The Youth Impact project – along with large number of other projects funded from the Youth Employment Fund – tackles within its particular focus one of the issues the labour markets across Europe face today. The issue is a high unemployment rate of young people on a long-term basis.
Young people seem to be especially vulnerable regarding work acquisition in the countries of southern Europe, such as Greece, Italy, or Spain, where the unemployment rate of youth without jobs for a longer period strikes more than 50% at times. However, people under 30 are a disadvantaged group on the labour markets elsewhere too.
If we take an example of one country, almost 27% of unemployed people aged 15-29 in Czechia were long term unemployed in 2017. General unemployment rate for people between 15 and 24 is still around 6% when for the overall 15-64 statistics show just above 2% this year. The EU average of long-term unemployed young people in 2017 was almost 33%. Though the unemployment rate for Czechia has dropped down by 2019, the statistics cannot confirm the situation of young people has improved in the long run.
It is in part caused by the fact that people unemployed for a long period of time often fall out of social support system and lose contact with authorities which provide this support and the statistics. But why are young people more disadvantaged than other age groups on the labour market?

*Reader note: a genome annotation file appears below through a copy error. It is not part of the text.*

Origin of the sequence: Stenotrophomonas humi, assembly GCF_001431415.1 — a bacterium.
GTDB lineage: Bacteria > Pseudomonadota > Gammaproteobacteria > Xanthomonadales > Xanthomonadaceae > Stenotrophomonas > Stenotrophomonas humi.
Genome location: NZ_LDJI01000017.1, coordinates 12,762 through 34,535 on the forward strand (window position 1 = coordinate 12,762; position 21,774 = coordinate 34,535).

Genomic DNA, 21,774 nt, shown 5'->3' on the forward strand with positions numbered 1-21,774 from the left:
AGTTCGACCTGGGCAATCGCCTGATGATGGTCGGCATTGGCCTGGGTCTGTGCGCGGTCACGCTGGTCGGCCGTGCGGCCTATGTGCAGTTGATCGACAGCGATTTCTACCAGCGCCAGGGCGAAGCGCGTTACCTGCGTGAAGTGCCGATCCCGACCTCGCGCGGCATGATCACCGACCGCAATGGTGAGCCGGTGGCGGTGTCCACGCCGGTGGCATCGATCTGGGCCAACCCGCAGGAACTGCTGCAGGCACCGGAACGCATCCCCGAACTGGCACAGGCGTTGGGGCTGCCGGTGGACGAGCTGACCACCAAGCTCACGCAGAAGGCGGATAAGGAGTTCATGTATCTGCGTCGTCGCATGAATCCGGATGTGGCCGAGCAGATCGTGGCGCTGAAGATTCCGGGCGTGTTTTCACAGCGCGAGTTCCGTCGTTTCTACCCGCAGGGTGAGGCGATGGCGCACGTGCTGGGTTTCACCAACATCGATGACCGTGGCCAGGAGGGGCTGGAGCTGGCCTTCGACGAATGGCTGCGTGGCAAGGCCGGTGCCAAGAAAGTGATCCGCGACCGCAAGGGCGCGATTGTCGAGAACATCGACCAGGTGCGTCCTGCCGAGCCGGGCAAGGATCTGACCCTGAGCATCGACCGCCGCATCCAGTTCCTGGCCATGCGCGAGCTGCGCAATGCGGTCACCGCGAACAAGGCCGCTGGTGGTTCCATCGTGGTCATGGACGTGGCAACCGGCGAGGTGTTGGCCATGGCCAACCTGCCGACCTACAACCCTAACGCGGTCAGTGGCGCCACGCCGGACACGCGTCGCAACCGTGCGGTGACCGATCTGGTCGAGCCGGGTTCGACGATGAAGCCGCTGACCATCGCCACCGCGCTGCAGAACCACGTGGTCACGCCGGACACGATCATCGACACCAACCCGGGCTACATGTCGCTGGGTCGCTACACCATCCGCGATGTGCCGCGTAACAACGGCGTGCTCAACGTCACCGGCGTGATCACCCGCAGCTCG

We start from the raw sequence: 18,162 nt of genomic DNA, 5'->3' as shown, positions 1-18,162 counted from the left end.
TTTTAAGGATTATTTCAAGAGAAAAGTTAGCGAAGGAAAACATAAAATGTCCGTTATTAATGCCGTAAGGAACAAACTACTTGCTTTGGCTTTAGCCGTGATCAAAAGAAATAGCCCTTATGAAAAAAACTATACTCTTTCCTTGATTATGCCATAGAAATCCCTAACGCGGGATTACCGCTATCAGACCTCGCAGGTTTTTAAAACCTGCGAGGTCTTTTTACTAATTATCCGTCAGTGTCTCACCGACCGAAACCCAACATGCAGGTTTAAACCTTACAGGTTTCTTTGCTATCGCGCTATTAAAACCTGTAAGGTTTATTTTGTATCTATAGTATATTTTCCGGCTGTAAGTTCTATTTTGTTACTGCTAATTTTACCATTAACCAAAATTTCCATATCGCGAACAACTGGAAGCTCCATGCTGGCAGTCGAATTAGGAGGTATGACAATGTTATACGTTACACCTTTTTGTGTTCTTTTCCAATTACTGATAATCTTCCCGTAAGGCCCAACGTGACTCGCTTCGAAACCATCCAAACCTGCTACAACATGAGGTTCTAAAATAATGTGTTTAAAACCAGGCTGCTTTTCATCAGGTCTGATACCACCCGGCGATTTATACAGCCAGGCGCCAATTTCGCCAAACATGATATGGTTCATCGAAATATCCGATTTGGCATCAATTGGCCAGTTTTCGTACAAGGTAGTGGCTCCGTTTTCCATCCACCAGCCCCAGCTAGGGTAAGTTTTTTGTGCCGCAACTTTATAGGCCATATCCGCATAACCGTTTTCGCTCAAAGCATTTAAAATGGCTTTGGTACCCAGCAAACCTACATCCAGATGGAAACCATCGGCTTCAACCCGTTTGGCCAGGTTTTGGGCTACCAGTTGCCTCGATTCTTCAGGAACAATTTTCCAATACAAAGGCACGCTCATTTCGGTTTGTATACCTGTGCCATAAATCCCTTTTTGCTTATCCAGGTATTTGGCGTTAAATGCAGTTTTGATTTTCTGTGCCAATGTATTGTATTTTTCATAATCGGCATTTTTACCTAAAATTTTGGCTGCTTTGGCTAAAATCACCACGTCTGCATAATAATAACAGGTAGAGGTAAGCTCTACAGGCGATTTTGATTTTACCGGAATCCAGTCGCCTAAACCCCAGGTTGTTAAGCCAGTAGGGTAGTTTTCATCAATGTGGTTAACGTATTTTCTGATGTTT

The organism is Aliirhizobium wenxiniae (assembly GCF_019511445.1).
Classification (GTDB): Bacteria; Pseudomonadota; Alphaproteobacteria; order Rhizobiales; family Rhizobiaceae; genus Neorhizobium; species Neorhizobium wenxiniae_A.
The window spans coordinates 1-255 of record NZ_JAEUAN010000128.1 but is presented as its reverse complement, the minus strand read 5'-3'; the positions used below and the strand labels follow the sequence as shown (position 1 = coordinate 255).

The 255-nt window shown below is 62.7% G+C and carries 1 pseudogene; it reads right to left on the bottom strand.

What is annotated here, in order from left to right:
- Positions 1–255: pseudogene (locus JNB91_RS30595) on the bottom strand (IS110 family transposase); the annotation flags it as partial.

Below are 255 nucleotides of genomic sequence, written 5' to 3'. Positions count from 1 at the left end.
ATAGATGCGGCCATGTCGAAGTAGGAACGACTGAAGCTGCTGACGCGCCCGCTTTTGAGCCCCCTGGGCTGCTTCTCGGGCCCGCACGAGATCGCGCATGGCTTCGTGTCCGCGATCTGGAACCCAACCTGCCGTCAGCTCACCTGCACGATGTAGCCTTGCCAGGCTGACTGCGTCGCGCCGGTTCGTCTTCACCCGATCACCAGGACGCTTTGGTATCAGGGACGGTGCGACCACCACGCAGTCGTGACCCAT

To start with, young people have an uneasy position when striving for entrepreneurship. They have very limited access to financial resources, bank loans and credits because their bank history is very short or not existing. Therefore, they have no or very little capital to base their own businesses or enterprises on.
Secondly, those who are looking for an employment have a very disadvantageous position regarding work experience. Either just after graduating from secondary or tertiary education with no experience in the field of their degree, or with just a few years of work practice, the demands of employers for the vacancies exceed far what they are able to offer. Large spectrum of skills and abilities coupled with 3+ or 5+ years of experience in the field are often required in the advertisements for the new positions.
This creates a very complicated starting point which can turn into a vicious circle of not being able to gain any experience without any experience. Young people feel incompetent and often engage in unpaid internships or start a further education, which both leave them again without any remunerated professional experience.